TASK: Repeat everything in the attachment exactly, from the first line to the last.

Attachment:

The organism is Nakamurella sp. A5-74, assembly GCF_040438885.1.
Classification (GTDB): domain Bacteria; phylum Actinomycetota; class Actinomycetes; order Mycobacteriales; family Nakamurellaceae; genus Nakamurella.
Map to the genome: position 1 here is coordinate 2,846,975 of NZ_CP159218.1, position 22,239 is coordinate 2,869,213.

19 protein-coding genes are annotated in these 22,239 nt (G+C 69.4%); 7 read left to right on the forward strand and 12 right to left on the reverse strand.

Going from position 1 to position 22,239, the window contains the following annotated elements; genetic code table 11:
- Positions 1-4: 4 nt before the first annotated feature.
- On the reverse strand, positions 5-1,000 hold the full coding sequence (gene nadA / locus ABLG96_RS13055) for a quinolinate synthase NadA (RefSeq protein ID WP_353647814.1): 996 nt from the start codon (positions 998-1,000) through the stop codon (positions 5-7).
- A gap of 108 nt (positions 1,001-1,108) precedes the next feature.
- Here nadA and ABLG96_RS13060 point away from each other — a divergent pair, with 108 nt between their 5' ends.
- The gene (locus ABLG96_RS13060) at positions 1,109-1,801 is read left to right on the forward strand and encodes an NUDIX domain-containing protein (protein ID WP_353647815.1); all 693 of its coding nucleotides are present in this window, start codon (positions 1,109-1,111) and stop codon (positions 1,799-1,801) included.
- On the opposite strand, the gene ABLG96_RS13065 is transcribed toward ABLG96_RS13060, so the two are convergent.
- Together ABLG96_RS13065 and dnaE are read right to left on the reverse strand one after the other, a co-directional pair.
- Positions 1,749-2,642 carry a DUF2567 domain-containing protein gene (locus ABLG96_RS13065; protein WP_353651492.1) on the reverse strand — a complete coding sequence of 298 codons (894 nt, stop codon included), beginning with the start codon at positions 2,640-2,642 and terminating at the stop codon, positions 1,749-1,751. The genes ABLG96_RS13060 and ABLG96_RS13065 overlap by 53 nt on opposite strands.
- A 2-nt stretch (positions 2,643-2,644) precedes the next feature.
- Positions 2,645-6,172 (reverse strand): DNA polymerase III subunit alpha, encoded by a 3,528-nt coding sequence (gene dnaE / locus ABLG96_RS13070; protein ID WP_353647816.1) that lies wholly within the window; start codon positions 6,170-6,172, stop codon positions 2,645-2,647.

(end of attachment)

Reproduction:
The organism is Nakamurella sp. A5-74, assembly GCF_040438885.1.
Classification (GTDB): domain Bacteria; phylum Actinomycetota; class Actinomycetes; order Mycobacteriales; family Nakamurellaceae; genus Nakamurella.
Map to the genome: position 1 here is coordinate 2,846,975 of NZ_CP159218.1, position 22,239 is coordinate 2,869,213.

19 protein-coding genes are annotated in these 22,239 nt (G+C 69.4%); 7 read left to right on the forward strand and 12 right to left on the reverse strand.

Going from position 1 to position 22,239, the window contains the following annotated elements; genetic code table 11:
- Positions 1-4: 4 nt before the first annotated feature.
- On the reverse strand, positions 5-1,000 hold the full coding sequence (gene nadA / locus ABLG96_RS13055) for a quinolinate synthase NadA (RefSeq protein ID WP_353647814.1): 996 nt from the start codon (positions 998-1,000) through the stop codon (positions 5-7).
- A gap of 108 nt (positions 1,001-1,108) precedes the next feature.
- Here nadA and ABLG96_RS13060 point away from each other — a divergent pair, with 108 nt between their 5' ends.
- The gene (locus ABLG96_RS13060) at positions 1,109-1,801 is read left to right on the forward strand and encodes an NUDIX domain-containing protein (protein ID WP_353647815.1); all 693 of its coding nucleotides are present in this window, start codon (positions 1,109-1,111) and stop codon (positions 1,799-1,801) included.
- On the opposite strand, the gene ABLG96_RS13065 is transcribed toward ABLG96_RS13060, so the two are convergent.
- Together ABLG96_RS13065 and dnaE are read right to left on the reverse strand one after the other, a co-directional pair.
- Positions 1,749-2,642 carry a DUF2567 domain-containing protein gene (locus ABLG96_RS13065; protein WP_353651492.1) on the reverse strand — a complete coding sequence of 298 codons (894 nt, stop codon included), beginning with the start codon at positions 2,640-2,642 and terminating at the stop codon, positions 1,749-1,751. The genes ABLG96_RS13060 and ABLG96_RS13065 overlap by 53 nt on opposite strands.
- A 2-nt stretch (positions 2,643-2,644) precedes the next feature.
- Positions 2,645-6,172 (reverse strand): DNA polymerase III subunit alpha, encoded by a 3,528-nt coding sequence (gene dnaE / locus ABLG96_RS13070; protein ID WP_353647816.1) that lies wholly within the window; start codon positions 6,170-6,172, stop codon positions 2,645-2,647.